Q: How are the costs of producing your work allocated?
SN: My films all have producers and I must keep a close eye on the budget and receipts. Usually while we make films there is a production manager who takes charge of that type of things. I get paid by the sale of my work and fees for any extra type of work. My travels for exhibitions are usually covered by the host institutions. I cover all my expenses such as rent, material, etc.
Q: What percentage of your income is earned by the sale of your art?
SN: Ninety-five percent of my income is from the sale of my art.
Q: Do you have a mortgage and health insurance?
Q: Are these issues difficult for you?
SN: Not at the moment.
Q: Please describe your studio. Who runs it? What is the role of assistants?
SN: My studio is at my home. I have made the largest and most beautiful room as my studio. This room is very bare. Nothing is on the walls. It has only one long table in the middle for our meetings, a couple of desks, my file cabinet, my
music, computer and lots of flowers. I think the studio is where one should be able to meditate and be quiet. I don’t have many assistants. I need the time to be alone in my studio, since I work always in collaboration with people when I make my films. My one assistant who is an artist mainly does errands. I don’t have him do anything else at the studio. But I must mention that the Barbara Gladstone Gallery takes care of most of my administrative work so I really don’t need a person to do such things at my studio.
Q: .Do you do anything now to enhance the value and appreciation of your
work in the future? How do you assess the longevity of your career and
SN: No, I just work on my art. It is my gallery that thinks about such issues.
Q: What role did school play in your preparation to become an artist?
SN: Hardly at all. School for me was never a blossoming period. I can’t entirely blame this on the school system. I was not personally prepared for anything more than that. In fact I ended up feeling like I had to reject my education to return to making of art.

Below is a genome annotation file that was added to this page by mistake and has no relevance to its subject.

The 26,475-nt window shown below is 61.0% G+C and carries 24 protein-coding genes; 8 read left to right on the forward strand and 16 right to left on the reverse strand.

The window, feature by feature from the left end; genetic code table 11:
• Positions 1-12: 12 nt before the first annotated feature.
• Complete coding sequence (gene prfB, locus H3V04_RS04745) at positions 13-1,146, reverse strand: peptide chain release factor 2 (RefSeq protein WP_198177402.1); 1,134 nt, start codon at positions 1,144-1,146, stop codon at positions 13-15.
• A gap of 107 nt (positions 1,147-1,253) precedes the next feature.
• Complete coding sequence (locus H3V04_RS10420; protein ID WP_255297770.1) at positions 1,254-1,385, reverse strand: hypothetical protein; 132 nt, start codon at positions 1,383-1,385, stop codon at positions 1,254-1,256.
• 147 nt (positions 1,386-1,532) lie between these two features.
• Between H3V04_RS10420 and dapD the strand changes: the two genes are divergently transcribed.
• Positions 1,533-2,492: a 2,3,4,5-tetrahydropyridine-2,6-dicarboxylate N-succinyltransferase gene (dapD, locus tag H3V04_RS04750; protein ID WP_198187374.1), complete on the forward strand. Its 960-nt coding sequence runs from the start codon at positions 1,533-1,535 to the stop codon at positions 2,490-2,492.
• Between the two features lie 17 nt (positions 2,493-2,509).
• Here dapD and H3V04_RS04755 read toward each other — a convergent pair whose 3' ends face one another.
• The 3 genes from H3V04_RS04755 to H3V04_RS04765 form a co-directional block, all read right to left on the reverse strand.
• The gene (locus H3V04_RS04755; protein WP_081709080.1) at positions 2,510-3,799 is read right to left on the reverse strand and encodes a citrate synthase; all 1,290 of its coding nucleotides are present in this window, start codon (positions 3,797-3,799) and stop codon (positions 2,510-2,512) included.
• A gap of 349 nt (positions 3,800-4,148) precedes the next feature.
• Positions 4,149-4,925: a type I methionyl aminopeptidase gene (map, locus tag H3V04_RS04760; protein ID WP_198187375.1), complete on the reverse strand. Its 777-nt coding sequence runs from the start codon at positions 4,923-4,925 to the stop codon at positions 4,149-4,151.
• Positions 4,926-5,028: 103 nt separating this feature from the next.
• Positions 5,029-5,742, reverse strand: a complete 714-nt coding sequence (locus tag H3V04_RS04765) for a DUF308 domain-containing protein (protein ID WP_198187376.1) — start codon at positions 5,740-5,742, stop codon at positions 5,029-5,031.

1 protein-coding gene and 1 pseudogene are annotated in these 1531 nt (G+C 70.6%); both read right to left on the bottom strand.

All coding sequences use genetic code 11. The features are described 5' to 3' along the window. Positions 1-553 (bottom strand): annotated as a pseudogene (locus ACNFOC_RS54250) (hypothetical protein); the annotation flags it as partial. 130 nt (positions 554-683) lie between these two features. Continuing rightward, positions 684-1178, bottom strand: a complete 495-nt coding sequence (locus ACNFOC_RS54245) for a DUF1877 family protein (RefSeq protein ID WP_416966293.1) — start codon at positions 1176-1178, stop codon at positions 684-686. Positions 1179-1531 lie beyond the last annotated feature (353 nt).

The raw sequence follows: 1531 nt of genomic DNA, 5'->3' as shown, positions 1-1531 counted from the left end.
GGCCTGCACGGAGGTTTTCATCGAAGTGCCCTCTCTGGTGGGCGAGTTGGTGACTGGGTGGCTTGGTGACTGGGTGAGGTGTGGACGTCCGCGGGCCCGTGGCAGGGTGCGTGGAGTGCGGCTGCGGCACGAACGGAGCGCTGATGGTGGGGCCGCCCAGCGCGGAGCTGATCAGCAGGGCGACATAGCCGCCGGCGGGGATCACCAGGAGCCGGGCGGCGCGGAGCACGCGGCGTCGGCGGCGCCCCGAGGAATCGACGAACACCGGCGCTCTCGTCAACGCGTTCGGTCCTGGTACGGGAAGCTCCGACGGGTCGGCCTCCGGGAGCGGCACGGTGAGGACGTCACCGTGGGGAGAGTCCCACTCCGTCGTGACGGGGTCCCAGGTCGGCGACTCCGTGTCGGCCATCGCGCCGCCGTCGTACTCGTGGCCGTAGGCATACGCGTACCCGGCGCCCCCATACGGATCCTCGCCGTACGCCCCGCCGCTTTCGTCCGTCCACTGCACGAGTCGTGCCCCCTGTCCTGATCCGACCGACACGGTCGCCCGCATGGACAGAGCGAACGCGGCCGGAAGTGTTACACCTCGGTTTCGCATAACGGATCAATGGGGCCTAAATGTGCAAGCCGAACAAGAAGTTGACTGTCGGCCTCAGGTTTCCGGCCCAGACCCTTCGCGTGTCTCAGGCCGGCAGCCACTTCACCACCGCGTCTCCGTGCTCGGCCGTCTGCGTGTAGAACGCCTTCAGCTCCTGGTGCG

Q: How has your choice of a place to live and work affected your career?
SN: I have always decided to work at home because I have a child and it has made it easier for me to work at odd hours at home. I have never had a conventional studio like most artists because of the nature of my work. My studio is more like an office and a living room than a studio. I often edit my films at home which makes it all so much easier than spending day and night at outside editing studios.
Q: Can you tell me more about how you are raising your child?
SN: I am raising a ten year-old son. He is Korean/Iranian, but he doesn’t see many Koreans. He lives in a true melting-pot. He mostly sees Iranians and Americans and we live in Chinatown. But he is very American. He likes American values and he wants to make sure we are not ethnic with him. He enjoys everything. He has traveled a lot. I want him to speak Farsi, but he is resisting. All my friends are Iranian, so he is more integrated with Iranians. He has a concept of where he is from and I am happy about that. I want him to be proud to be Iranian even though he lives here. I am a reminder of this other aspect of his heritage. I want to keep the fire alive.
Q: What are some cultural differences between Americans and Iranians?
SN: There are subtle cultural differences and mannerisms in the way we deal with one another. For Iranian people, others come first and then you. Here, there is more emphasis on the individual. We have the tradition of being overly accommodating. Here there is always a boundary. Places you can’t go over. But being always with Iranians has its own problems.
Q: .What advice would you give the current generation of aspiring artists?
SN: My only advice is to spend less time on thinking about success and put all the energy in making art itself. Otherwise your relationship to your art changes. It becomes less genuine and honest. Art should not be born from a pressure of becoming successful but something deeper. This is always a danger and the cause for mediocrity in art. If a great idea or art is born, everyone will come to it sooner or later. This is a fact.